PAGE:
YOU KNOW HOW every once in awhile you discover this treasure of a place and you can’t wait to tell family and friends, “You have to go there!”
Honestly, that’s my feeling toward Stockholm. Wisconsin. Not Sweden.
I’ve already published two posts on Stockholm—about J. Ingebretsen’s av Stockholm and Chandler’s Books, Curios.
Today you’re going to get another look at one of the shops tucked into this quaint Lake Pepin-side village of 89, just across the Mississippi River from Minnesota.
We’re stopping at A+ Antiques & Oddities, billed as “2 floors of quality antiques & art, vintage, handmade & new items as well.”
Sometimes the building that houses a shop draws me in as much as the merchandise. Such is A+ Antiques, based in an old garage. With the overhead door flung open on an autumn afternoon, I walked right into this former auto repair shop (I assume) and marveled that the smell of grease didn’t linger in this space of white-washed cement block walls and a bank of windows in the rear overlooking the train tracks out back.
The overhead garage door entry into A+ Antiques & Oddities along Wisconsin 35 in Stockholm.
But if there were traces of grease or oil spots on the cement floor, I didn’t notice. Maybe because I was too busy gawking at the goodies, wishing my sister Lanae was here to try on hats, straightening a mannequin’s wig and wiggling my way around all the tight spaces with a camera bag on my hip.
Lots of merchandise, including these lamps, fill the old garage.
These casseroles caught my eye and I considered, just for a moment, purchasing them.
I found the mannequin as intriguing as her hat.
My sister Lanae is insisting the women in the family all wear hats for Christmas Eve church services. Perhaps the men should, too. I see some fine choices here for my brothers. Remember when men wore hats to church?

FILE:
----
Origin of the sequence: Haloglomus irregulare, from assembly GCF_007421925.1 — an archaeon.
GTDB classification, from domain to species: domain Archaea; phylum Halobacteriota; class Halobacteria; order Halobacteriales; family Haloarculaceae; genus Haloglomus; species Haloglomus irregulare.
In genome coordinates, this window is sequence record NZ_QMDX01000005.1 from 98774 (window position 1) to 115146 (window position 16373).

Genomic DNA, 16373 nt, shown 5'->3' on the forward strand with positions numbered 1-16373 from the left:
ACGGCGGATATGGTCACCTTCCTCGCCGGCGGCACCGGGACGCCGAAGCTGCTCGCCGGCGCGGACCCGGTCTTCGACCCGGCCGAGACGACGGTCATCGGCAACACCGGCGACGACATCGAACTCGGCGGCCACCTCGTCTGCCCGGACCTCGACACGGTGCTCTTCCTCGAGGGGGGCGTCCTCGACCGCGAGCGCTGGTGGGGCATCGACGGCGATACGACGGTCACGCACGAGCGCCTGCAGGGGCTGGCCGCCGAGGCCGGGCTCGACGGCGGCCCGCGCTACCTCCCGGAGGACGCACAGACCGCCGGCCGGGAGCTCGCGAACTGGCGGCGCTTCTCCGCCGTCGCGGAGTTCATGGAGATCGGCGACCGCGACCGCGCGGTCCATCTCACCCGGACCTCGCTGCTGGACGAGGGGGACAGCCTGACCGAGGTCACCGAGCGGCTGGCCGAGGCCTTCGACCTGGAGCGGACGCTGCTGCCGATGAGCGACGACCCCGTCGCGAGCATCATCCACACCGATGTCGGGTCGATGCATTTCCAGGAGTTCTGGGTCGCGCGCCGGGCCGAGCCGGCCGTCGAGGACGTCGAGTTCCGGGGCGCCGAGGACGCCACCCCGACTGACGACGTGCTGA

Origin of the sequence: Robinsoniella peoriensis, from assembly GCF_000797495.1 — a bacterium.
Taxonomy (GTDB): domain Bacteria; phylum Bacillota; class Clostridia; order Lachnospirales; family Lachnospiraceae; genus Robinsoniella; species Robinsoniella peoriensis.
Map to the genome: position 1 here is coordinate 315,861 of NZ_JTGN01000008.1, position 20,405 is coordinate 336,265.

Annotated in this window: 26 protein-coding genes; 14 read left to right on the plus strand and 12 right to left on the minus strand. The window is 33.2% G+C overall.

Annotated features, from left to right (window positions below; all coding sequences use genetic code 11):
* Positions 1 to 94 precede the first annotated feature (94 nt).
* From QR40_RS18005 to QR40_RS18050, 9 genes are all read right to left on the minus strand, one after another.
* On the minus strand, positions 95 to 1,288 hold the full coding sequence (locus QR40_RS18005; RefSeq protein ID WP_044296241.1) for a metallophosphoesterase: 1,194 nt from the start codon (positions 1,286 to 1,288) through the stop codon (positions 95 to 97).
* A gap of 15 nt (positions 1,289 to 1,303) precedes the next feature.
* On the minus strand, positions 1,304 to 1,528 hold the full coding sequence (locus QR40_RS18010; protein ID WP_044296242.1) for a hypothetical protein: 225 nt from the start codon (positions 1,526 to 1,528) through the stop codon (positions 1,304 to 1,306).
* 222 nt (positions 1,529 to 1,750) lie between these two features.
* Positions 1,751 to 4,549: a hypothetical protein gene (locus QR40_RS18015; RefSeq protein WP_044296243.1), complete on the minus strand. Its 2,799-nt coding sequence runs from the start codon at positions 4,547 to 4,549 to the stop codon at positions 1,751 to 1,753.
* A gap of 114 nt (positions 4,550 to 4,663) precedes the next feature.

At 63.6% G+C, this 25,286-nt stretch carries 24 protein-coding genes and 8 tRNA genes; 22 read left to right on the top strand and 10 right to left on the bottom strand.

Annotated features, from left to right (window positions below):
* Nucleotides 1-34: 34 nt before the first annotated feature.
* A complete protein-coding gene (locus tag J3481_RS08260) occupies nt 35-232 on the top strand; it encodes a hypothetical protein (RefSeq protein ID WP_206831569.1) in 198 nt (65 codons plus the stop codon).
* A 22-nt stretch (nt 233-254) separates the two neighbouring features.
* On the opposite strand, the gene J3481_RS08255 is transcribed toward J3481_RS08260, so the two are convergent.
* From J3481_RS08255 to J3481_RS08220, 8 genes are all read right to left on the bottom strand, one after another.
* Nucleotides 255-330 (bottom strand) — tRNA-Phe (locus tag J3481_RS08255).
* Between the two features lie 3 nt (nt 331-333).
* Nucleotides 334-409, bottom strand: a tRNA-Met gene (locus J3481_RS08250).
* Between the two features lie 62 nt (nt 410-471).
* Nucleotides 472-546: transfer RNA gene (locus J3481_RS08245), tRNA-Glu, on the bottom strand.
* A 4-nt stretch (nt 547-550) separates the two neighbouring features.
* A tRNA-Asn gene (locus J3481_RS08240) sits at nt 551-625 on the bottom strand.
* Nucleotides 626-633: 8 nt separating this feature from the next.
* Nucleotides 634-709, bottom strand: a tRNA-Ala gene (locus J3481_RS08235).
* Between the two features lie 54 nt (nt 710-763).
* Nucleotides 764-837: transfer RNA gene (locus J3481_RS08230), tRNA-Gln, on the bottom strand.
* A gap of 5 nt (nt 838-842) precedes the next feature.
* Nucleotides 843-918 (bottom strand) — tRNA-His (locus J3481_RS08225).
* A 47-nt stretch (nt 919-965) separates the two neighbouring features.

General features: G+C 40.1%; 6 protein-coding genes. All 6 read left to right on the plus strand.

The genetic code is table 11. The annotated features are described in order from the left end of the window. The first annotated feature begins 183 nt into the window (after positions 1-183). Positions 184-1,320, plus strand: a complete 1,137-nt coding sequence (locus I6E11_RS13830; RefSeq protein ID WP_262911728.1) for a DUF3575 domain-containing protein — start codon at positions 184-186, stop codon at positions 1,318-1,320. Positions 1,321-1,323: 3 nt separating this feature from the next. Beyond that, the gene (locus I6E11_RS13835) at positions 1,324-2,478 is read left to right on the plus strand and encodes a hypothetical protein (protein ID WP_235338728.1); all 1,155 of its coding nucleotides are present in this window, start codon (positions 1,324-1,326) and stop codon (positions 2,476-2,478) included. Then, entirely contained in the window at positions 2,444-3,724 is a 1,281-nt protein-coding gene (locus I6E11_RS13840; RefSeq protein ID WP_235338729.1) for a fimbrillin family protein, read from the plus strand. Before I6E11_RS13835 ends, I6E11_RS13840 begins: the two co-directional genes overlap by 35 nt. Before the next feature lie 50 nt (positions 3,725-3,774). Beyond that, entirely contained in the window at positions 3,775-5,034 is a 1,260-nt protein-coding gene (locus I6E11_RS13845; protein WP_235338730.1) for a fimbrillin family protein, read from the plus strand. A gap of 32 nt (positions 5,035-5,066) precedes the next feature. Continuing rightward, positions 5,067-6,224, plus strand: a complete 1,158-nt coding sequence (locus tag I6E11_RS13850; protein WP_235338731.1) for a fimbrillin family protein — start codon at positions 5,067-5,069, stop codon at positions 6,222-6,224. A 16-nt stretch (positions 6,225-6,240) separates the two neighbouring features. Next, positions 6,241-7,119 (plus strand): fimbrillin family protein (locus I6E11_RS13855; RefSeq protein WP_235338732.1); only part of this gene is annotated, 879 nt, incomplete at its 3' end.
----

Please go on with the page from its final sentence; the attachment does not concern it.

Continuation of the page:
I should tell you right now that even though I really, really enjoy browsing in antique shops, I seldom buy anything. I’m a bargain shopper and prefer to purchase my vintage and/or antique treasures at garage sales. Yes, if you’re attentive to word usage, you would stop me right here and say, “But, Audrey, this is a garage sale.”
You would be right. And you would be wrong. Because you know what I mean.
I found plenty I wanted to buy. Bowls. A lamp. Perhaps a hat for my sister—if I could have decided which one. (She knows how I struggle with fashion choices.)
But the print of singing turkeys was not on my “I want” list.
I especially like vintage prints and paintings, but not this one. Would you buy it?
When I saw this piece of art, I felt my face involuntarily screw up into an expression of disgust. It would make the perfect Thanksgiving hostess gift, as long as you aren’t coming to my house for Thanksgiving.
After perusing the first floor of merchandise, I walked outside, around the building and down the hill, following the path of bales, to the basement. I stepped inside. The Lone Ranger and Tonto greeted me. Childhood memories flashed before my eyes.
Awaiting me on the lower level...the Lone Ranger and Tonto. "Hi-ho, Silver!"
That happens to me often whenever I browse in an antique store. And I suppose that’s as it should be, because, truly, aren’t sales connected to memories?
No memories in this metal box for me. But perhaps for someone.
FYI: If you want to shop at A+ Antiques & Oddities, make haste to Stockholm. Wisconsin. Not Sweden. The store is open Thursdays – Sundays until November 15 only, after which it closes for the season.
The shopkeepers at A+ Antiques & Oddities.
All of Stockholm doesn’t close down, however. Many upcoming special events are planned, including Stockholm Women’s Weekend this Saturday, November 5, and Sunday, November 6. Click here for more information.
© Copyright 2011 Audrey Kletscher Helbling